"An injunction in the form sought by Ocado would not restrain proceedings before the ITC. On the other hand, it would have the potential to interfere with the conduct of those proceedings. The question of whether AutoStore is entitled to rely on the Document in Issue is a matter which would come before the ITC judge unless this court grants the injunction sought. The Document in Issue is potentially relevant to an issue which the ITC judge will be required to determine. Therefore, the grant of the injunction sought would, in that sense, interfere with the conduct of foreign proceedings. It seems to me that I must therefore approach Ocado's application with circumspection."

A submission from AutoStore that did impress the judge was:

"that the threshold test for an injunction is not whether there is a serious question to be tried, but whether Ocado has a high probability of succeeding at trial (see para. 38(vi) of Times Trading). I think Mr Flynn is right about this. Especially since the grant of the interim injunction sought would in practice be final in its effect, preventing the ITC from hearing evidence about the Document in Issue, I take the view that I should not grant the injunction unless I am satisfied that there is a high degree of probability that Ocado would succeed at trial, on the hypothesis that there were to be a trial of this issue."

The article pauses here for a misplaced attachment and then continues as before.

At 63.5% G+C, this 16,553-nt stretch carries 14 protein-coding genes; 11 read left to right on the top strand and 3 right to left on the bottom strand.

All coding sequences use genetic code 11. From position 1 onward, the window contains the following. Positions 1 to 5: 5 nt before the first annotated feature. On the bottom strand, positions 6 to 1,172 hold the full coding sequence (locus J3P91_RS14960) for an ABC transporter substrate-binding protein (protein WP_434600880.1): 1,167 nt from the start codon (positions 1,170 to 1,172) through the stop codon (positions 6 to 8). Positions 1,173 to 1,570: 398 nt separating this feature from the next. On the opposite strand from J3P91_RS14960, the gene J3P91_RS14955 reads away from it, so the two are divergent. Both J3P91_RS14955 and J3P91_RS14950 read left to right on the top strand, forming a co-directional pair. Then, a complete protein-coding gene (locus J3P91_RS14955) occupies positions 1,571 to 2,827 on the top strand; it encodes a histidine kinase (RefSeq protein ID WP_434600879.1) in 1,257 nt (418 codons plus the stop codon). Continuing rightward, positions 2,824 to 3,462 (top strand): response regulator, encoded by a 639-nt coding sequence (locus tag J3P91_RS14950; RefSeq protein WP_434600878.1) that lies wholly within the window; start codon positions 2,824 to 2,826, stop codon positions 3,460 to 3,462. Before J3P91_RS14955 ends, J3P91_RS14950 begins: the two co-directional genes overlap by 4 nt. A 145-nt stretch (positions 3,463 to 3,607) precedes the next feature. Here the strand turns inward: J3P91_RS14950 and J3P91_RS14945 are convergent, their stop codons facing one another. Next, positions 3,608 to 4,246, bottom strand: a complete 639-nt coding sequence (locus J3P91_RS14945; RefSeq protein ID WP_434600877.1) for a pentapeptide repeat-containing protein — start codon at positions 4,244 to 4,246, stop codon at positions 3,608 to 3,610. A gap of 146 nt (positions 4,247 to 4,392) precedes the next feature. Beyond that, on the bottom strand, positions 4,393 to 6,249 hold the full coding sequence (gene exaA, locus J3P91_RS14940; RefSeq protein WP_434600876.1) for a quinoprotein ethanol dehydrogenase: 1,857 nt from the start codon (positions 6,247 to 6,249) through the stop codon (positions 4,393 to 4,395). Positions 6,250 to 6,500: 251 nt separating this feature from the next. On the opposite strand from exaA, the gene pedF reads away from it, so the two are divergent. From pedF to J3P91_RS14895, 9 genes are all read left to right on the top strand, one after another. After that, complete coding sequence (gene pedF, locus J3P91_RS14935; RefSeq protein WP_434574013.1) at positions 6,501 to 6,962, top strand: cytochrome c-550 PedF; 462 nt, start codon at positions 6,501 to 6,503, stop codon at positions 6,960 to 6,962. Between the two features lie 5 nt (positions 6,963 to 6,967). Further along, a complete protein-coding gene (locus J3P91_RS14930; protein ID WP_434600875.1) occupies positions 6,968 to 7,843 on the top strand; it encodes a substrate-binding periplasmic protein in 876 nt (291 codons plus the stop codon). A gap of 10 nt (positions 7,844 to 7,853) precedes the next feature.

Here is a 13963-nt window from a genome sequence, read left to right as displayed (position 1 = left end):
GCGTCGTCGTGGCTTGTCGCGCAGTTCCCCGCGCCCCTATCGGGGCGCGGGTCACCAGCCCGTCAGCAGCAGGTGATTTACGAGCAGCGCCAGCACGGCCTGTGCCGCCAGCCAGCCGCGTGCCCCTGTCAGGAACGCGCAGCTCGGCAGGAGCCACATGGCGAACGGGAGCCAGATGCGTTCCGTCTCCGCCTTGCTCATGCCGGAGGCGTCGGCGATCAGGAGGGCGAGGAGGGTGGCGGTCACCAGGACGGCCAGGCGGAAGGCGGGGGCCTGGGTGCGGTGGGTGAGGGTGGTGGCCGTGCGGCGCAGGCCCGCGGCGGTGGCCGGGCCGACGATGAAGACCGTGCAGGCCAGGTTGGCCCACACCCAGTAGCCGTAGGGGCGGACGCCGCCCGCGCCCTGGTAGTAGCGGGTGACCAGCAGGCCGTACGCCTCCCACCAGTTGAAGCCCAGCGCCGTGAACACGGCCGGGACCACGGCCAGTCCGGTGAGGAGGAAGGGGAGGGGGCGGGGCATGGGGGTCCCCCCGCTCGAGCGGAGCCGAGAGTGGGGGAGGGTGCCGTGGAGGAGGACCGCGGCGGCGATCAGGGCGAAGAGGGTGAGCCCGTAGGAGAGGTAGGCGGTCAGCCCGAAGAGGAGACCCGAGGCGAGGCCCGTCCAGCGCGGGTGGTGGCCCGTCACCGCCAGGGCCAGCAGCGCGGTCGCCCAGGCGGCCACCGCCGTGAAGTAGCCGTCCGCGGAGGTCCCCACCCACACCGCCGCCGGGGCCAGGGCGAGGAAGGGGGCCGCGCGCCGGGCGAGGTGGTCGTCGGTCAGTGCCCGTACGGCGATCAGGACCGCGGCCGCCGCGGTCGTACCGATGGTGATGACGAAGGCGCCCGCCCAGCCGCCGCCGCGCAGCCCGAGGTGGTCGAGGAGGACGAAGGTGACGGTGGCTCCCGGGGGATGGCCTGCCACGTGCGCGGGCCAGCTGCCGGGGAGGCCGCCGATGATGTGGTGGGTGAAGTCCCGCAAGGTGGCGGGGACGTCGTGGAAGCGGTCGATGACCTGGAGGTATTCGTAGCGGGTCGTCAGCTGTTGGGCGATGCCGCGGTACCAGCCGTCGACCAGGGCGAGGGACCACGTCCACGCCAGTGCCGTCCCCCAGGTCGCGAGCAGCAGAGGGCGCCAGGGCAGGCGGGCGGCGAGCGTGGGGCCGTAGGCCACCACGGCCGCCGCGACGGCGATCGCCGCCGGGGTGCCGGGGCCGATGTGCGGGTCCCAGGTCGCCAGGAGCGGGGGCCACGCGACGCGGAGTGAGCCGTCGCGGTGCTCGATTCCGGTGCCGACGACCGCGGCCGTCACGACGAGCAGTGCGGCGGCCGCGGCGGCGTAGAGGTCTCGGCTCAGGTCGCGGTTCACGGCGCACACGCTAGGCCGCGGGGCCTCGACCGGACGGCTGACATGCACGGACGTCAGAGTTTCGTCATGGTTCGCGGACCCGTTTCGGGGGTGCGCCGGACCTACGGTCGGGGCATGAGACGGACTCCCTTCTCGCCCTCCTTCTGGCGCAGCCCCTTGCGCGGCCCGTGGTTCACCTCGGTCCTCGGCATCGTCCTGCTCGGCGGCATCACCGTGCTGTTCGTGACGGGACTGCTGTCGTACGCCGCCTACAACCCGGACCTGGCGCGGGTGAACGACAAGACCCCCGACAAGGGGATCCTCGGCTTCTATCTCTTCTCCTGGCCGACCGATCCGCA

Judge Hacon considered the evidence before him and decided at [68] that Ocado's case did not satisfy the threshold requirement for the grant of an interim injunction on the facts and on the evidence before him.  He added at [69] that even if the threshold requirement had been satisfied, he would still have to consider the balance of irreparable harm.  He concluded at [74]:

"It may be that if the ITC judge were to admit the Document in Issue, Ocado's case before the ITC would suffer. But in my view, Ocado is not entitled to rely on damage caused to it by the prevention of a procedural injustice. I therefore take the view that the balance of irreparable harm falls clearly in favour of there being no grant of an interim injunction."

I have commented on this case because it is a rare departure from the procedure set out by Lord Diplock in his speech in American Cyanamid Co v Ethicon Ltd  [1975] 1 All ER 504, [1975] UKHL 1, [1975] AC 396, [1977] FSR 593, [1975] 2 WLR 316.  It is however puzzling as to why he bothered because he could easily have decided the application in the traditional way by deciding that there was clearly a serious issue to be tried and then proceeding to the balance of risk of irreparable harm.   Rule 408 of the Federal Rules of Evidence would appear to enable Ocado to make all the arguments in the USA that it had made in England and the American tribunal would be in a better position to do justice in the cause before it.

Anyone wishing to discuss this article or any of the issues arising in it is welcome to call me on +44 (0)20 7404 5252 during office house or to send me a message through my contact form.